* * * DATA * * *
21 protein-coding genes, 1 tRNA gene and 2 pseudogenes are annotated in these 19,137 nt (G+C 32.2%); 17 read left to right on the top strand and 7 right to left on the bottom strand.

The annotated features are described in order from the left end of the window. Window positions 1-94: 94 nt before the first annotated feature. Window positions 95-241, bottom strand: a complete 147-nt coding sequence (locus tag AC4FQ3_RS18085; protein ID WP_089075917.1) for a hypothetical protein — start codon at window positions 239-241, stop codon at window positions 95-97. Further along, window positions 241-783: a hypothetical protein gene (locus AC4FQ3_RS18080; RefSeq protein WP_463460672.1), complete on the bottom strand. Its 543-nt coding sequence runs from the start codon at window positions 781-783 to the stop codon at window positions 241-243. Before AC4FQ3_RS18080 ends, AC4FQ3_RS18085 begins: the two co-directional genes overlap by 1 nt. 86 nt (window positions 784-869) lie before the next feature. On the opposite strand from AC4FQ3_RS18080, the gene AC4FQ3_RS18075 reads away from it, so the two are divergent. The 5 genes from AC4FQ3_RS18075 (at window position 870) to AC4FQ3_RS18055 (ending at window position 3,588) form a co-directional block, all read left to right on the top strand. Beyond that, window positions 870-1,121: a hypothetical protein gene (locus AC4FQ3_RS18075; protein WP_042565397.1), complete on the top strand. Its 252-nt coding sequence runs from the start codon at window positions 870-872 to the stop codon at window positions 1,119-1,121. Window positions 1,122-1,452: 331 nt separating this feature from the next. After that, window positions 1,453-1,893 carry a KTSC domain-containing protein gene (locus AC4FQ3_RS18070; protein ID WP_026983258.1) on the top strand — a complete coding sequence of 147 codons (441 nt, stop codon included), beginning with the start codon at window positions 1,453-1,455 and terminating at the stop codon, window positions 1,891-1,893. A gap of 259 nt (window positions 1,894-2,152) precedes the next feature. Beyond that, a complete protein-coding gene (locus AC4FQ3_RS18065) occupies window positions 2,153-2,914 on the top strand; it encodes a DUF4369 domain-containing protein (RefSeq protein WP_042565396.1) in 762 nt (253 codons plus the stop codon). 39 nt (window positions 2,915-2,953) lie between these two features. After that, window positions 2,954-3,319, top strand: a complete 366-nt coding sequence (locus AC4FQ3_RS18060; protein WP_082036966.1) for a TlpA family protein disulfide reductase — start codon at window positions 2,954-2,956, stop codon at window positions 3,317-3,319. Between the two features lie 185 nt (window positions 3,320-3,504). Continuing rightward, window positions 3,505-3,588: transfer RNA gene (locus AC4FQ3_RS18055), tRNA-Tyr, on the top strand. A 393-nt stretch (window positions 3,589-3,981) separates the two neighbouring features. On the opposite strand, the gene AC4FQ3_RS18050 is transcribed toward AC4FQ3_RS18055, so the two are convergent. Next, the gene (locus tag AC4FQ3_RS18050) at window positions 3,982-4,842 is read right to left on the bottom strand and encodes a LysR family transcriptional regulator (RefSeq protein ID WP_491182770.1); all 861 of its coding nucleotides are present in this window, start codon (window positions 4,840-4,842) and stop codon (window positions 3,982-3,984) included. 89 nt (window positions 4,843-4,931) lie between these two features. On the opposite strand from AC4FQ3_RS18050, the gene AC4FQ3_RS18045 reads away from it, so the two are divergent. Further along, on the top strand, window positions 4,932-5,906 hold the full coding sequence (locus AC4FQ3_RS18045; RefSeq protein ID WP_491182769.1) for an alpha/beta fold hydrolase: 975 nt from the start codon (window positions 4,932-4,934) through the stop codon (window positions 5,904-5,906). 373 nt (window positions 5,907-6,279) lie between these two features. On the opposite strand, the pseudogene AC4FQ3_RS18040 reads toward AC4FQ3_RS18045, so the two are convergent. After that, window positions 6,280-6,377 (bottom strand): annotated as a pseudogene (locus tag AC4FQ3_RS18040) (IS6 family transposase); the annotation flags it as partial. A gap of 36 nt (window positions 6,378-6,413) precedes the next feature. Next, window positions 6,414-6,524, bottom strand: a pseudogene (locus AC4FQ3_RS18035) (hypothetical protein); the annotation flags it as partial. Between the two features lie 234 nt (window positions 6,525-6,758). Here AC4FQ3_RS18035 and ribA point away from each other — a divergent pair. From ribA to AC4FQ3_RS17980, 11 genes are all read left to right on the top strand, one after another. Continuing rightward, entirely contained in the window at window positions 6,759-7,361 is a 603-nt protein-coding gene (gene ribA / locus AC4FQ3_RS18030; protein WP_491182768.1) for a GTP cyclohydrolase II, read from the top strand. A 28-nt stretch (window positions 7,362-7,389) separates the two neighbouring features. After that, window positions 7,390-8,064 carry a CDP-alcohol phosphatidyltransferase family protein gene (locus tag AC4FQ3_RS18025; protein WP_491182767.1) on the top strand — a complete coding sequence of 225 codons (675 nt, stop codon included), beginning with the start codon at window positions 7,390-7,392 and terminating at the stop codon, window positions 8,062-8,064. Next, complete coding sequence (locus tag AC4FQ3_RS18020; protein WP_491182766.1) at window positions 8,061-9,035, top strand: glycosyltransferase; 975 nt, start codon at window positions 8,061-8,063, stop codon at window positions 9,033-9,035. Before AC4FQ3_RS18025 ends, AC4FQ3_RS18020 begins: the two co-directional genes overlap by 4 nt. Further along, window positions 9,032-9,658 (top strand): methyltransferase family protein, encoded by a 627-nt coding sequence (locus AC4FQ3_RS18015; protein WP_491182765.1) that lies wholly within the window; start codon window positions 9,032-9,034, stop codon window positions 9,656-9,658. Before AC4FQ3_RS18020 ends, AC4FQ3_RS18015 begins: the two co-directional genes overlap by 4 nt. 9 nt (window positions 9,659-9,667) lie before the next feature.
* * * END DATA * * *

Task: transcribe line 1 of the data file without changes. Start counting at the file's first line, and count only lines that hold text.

21 protein-coding genes, 1 tRNA gene and 2 pseudogenes are annotated in these 19,137 nt (G+C 32.2%); 17 read left to right on the top strand and 7 right to left on the bottom strand.